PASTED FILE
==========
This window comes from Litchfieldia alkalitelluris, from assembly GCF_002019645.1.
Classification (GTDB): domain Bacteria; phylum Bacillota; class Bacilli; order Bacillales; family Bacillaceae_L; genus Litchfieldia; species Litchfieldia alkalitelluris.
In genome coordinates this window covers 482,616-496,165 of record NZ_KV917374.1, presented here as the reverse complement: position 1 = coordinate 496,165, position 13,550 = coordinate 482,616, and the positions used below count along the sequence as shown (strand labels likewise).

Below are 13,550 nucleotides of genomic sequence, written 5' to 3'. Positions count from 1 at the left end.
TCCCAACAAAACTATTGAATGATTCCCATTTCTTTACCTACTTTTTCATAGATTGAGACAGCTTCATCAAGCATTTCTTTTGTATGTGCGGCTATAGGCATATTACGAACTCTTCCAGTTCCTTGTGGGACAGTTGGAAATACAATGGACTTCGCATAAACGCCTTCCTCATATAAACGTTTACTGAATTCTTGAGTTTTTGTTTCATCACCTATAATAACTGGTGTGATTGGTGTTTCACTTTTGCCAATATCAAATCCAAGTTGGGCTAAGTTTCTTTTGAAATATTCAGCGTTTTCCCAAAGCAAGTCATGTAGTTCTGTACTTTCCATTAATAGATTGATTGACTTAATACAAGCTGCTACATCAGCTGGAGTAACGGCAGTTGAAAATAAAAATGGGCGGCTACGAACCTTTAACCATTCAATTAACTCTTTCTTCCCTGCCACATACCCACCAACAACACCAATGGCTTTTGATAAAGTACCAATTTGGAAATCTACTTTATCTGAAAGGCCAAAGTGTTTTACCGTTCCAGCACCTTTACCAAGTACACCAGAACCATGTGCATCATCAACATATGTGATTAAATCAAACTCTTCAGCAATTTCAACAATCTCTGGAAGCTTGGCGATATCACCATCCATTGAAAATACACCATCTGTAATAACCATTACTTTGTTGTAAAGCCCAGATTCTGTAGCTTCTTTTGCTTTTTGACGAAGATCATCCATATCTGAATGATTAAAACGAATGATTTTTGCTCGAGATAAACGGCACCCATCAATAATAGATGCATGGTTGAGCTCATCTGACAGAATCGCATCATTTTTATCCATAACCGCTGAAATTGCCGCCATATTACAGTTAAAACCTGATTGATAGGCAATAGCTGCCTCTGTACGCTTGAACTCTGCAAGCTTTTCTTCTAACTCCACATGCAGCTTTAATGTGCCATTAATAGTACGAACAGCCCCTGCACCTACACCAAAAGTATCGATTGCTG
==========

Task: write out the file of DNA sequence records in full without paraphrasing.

This window comes from Litchfieldia alkalitelluris, from assembly GCF_002019645.1.
Classification (GTDB): domain Bacteria; phylum Bacillota; class Bacilli; order Bacillales; family Bacillaceae_L; genus Litchfieldia; species Litchfieldia alkalitelluris.
In genome coordinates this window covers 482,616-496,165 of record NZ_KV917374.1, presented here as the reverse complement: position 1 = coordinate 496,165, position 13,550 = coordinate 482,616, and the positions used below count along the sequence as shown (strand labels likewise).

Below are 13,550 nucleotides of genomic sequence, written 5' to 3'. Positions count from 1 at the left end.
TCCCAACAAAACTATTGAATGATTCCCATTTCTTTACCTACTTTTTCATAGATTGAGACAGCTTCATCAAGCATTTCTTTTGTATGTGCGGCTATAGGCATATTACGAACTCTTCCAGTTCCTTGTGGGACAGTTGGAAATACAATGGACTTCGCATAAACGCCTTCCTCATATAAACGTTTACTGAATTCTTGAGTTTTTGTTTCATCACCTATAATAACTGGTGTGATTGGTGTTTCACTTTTGCCAATATCAAATCCAAGTTGGGCTAAGTTTCTTTTGAAATATTCAGCGTTTTCCCAAAGCAAGTCATGTAGTTCTGTACTTTCCATTAATAGATTGATTGACTTAATACAAGCTGCTACATCAGCTGGAGTAACGGCAGTTGAAAATAAAAATGGGCGGCTACGAACCTTTAACCATTCAATTAACTCTTTCTTCCCTGCCACATACCCACCAACAACACCAATGGCTTTTGATAAAGTACCAATTTGGAAATCTACTTTATCTGAAAGGCCAAAGTGTTTTACCGTTCCAGCACCTTTACCAAGTACACCAGAACCATGTGCATCATCAACATATGTGATTAAATCAAACTCTTCAGCAATTTCAACAATCTCTGGAAGCTTGGCGATATCACCATCCATTGAAAATACACCATCTGTAATAACCATTACTTTGTTGTAAAGCCCAGATTCTGTAGCTTCTTTTGCTTTTTGACGAAGATCATCCATATCTGAATGATTAAAACGAATGATTTTTGCTCGAGATAAACGGCACCCATCAATAATAGATGCATGGTTGAGCTCATCTGACAGAATCGCATCATTTTTATCCATAACCGCTGAAATTGCCGCCATATTACAGTTAAAACCTGATTGATAGGCAATAGCTGCCTCTGTACGCTTGAACTCTGCAAGCTTTTCTTCTAACTCCACATGCAGCTTTAATGTGCCATTAATAGTACGAACAGCCCCTGCACCTACACCAAAAGTATCGATTGCTG